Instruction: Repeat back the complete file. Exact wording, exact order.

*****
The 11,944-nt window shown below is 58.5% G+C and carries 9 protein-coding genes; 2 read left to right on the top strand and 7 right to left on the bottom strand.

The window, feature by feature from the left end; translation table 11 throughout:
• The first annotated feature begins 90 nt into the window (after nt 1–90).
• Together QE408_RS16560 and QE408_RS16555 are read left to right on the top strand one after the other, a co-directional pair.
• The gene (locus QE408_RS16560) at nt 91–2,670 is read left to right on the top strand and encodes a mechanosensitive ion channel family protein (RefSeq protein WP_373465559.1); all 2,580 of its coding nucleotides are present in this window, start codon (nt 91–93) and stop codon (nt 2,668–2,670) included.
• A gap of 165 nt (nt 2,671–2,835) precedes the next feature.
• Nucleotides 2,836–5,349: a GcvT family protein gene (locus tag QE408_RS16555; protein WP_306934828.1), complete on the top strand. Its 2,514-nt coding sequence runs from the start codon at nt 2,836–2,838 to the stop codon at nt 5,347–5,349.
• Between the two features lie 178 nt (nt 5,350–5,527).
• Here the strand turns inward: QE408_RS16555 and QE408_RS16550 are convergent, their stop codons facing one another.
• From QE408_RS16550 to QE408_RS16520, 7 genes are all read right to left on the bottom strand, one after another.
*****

The 11,944-nt window shown below is 58.5% G+C and carries 9 protein-coding genes; 2 read left to right on the top strand and 7 right to left on the bottom strand.

The window, feature by feature from the left end; translation table 11 throughout:
• The first annotated feature begins 90 nt into the window (after nt 1–90).
• Together QE408_RS16560 and QE408_RS16555 are read left to right on the top strand one after the other, a co-directional pair.
• The gene (locus QE408_RS16560) at nt 91–2,670 is read left to right on the top strand and encodes a mechanosensitive ion channel family protein (RefSeq protein WP_373465559.1); all 2,580 of its coding nucleotides are present in this window, start codon (nt 91–93) and stop codon (nt 2,668–2,670) included.
• A gap of 165 nt (nt 2,671–2,835) precedes the next feature.
• Nucleotides 2,836–5,349: a GcvT family protein gene (locus tag QE408_RS16555; protein WP_306934828.1), complete on the top strand. Its 2,514-nt coding sequence runs from the start codon at nt 2,836–2,838 to the stop codon at nt 5,347–5,349.
• Between the two features lie 178 nt (nt 5,350–5,527).
• Here the strand turns inward: QE408_RS16555 and QE408_RS16550 are convergent, their stop codons facing one another.
• From QE408_RS16550 to QE408_RS16520, 7 genes are all read right to left on the bottom strand, one after another.